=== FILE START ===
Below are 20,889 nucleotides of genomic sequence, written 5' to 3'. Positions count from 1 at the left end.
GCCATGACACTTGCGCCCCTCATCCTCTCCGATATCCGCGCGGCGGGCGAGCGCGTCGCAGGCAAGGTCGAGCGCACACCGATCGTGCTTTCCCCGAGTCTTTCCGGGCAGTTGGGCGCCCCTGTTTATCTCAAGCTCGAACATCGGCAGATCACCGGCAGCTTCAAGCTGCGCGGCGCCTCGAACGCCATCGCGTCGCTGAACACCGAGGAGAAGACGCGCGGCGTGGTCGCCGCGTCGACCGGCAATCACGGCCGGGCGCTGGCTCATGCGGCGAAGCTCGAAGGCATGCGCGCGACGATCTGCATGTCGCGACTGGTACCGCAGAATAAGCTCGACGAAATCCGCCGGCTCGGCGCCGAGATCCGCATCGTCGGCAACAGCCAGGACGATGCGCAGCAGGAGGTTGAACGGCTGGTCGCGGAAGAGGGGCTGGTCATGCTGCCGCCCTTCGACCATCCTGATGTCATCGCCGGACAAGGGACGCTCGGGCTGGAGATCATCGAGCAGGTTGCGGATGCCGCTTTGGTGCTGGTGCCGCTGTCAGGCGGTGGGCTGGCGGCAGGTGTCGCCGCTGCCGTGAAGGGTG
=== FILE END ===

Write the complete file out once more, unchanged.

Below are 20,889 nucleotides of genomic sequence, written 5' to 3'. Positions count from 1 at the left end.
GCCATGACACTTGCGCCCCTCATCCTCTCCGATATCCGCGCGGCGGGCGAGCGCGTCGCAGGCAAGGTCGAGCGCACACCGATCGTGCTTTCCCCGAGTCTTTCCGGGCAGTTGGGCGCCCCTGTTTATCTCAAGCTCGAACATCGGCAGATCACCGGCAGCTTCAAGCTGCGCGGCGCCTCGAACGCCATCGCGTCGCTGAACACCGAGGAGAAGACGCGCGGCGTGGTCGCCGCGTCGACCGGCAATCACGGCCGGGCGCTGGCTCATGCGGCGAAGCTCGAAGGCATGCGCGCGACGATCTGCATGTCGCGACTGGTACCGCAGAATAAGCTCGACGAAATCCGCCGGCTCGGCGCCGAGATCCGCATCGTCGGCAACAGCCAGGACGATGCGCAGCAGGAGGTTGAACGGCTGGTCGCGGAAGAGGGGCTGGTCATGCTGCCGCCCTTCGACCATCCTGATGTCATCGCCGGACAAGGGACGCTCGGGCTGGAGATCATCGAGCAGGTTGCGGATGCCGCTTTGGTGCTGGTGCCGCTGTCAGGCGGTGGGCTGGCGGCAGGTGTCGCCGCTGCCGTGAAGGGTG